Things To Do While Self-Isolating in Chicago: Part 4 — Write the Great American Novel

With tens of millions of Americans suddenly forced to work from home, to stay at home, and to confront the general cleanliness of their homes; this seems like a good time to discuss things to do while self-isolated in Chicago. We bring you this series as people with some experience in this arena, having worked from home for ten years in a 475-square-foot apartment in downtown Chicago with a wife and a cat.

Much of the world’s great literature has been written during times of adversity. From Tolstoy to Graham Greene to Oak Park’s own Ernest Hemingway, bad times make for good writing. 

As luck would have it, your MacBook Pro can be used for more than watching Russian car crash videos and totally not stalking your ex-girlfriend on Facebook. It has a thing called a “word processor,” which you can use to process words.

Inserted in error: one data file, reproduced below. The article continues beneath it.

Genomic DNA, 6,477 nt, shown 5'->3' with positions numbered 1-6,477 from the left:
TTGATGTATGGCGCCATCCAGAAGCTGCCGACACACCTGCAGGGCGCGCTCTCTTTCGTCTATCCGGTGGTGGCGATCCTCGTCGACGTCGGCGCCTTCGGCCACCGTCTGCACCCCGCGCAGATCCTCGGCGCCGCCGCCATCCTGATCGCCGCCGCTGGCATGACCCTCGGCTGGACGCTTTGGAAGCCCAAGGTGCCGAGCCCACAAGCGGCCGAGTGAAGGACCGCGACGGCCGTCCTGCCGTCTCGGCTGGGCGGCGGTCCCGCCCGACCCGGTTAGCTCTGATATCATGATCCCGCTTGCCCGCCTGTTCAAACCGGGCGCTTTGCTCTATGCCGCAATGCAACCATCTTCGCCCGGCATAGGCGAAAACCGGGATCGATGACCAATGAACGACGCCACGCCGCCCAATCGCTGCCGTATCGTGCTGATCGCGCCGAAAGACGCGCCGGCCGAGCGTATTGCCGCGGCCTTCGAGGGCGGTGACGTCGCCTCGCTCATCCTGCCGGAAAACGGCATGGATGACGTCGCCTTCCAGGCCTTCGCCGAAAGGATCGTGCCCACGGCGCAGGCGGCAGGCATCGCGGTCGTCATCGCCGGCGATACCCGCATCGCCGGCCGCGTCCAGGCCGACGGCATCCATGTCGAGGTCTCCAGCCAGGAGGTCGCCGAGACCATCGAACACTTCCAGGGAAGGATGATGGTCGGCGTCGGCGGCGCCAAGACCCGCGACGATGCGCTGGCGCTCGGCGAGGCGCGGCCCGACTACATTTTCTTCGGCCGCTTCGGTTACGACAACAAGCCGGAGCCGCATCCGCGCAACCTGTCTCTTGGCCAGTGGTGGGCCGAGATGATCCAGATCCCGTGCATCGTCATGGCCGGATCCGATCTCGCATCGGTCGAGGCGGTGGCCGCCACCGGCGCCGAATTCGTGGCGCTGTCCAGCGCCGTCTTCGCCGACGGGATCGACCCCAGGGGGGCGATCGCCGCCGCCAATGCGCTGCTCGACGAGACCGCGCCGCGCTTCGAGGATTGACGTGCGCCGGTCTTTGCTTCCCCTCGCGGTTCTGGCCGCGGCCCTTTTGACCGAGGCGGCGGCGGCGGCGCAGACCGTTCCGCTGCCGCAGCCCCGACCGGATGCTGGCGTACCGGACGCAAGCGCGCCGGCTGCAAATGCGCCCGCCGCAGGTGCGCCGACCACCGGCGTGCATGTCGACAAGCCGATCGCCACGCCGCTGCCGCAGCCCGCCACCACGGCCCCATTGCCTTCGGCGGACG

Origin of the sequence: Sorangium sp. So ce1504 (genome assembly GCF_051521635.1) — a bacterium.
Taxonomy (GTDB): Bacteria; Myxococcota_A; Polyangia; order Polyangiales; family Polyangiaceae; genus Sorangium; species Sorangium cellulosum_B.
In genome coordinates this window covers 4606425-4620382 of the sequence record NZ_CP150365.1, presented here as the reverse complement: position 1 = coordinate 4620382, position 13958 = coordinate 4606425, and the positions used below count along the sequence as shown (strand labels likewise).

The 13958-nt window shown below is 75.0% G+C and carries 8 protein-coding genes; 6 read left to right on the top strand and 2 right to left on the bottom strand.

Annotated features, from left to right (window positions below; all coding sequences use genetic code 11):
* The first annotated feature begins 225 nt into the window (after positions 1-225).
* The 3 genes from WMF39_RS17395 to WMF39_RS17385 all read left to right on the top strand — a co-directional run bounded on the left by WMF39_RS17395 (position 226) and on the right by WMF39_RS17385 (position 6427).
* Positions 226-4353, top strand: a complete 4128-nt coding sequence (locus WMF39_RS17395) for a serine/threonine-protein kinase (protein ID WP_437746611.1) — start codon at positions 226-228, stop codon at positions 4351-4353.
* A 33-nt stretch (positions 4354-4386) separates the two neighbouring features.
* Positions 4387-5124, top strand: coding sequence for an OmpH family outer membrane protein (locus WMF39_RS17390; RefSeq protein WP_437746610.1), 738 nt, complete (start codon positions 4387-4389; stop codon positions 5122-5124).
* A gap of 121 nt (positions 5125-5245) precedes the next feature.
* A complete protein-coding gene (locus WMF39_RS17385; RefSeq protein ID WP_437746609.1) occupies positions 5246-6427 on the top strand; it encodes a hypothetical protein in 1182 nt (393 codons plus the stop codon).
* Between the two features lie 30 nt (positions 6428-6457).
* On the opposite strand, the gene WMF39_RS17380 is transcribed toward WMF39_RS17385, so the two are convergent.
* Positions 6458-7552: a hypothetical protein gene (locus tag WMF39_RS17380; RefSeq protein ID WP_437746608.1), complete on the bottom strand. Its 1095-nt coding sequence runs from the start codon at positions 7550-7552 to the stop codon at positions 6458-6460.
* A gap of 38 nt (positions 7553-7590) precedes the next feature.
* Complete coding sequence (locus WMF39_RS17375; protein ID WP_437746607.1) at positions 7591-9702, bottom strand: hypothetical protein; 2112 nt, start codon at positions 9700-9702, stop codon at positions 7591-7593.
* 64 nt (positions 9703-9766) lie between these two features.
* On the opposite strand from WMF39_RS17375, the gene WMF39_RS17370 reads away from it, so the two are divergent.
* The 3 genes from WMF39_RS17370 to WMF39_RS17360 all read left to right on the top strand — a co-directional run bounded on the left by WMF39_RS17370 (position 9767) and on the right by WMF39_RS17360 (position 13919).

While it’s popular for meatheads to claim that libraries are only places for storing dead trees, library use nationally has increased significantly. Chicago Public Libraries logged 8.7 million visits in 2019.

Think of all the garbage you read on social media each day. Surely your thoughts are funnier, smarter, and better looking than whatever is dribbling out of the twitterverse these days. Put it on paper, and a few Oxford commas, and voila!  The ghost of Bennett Cerf is pounding on your door begging you to get all random in his house. 

Need inspiration? Chicago has been the home and muse of hundreds of great writers. Names you already know like Saul Bellow, Carl Sandburg, Upton Sinclair, Mike Royko, and Studs Terkel are good places to start. Heck, WFMT has put its Studs Terkel radio archive online. But there are plenty of others to choose from. Check out Chicago’s own Poetry Foundation to begin your journey to greatness.

Fake fact: William Shakespeare wrote Othello while stuck between stations during one of the CTA’s Orange Line “This train is standing waiting for signal clearance” snafus. 

Author: Editor

Editor founded the Chicago Architecture Blog in 2003, after a long career in journalism. He can be reached at

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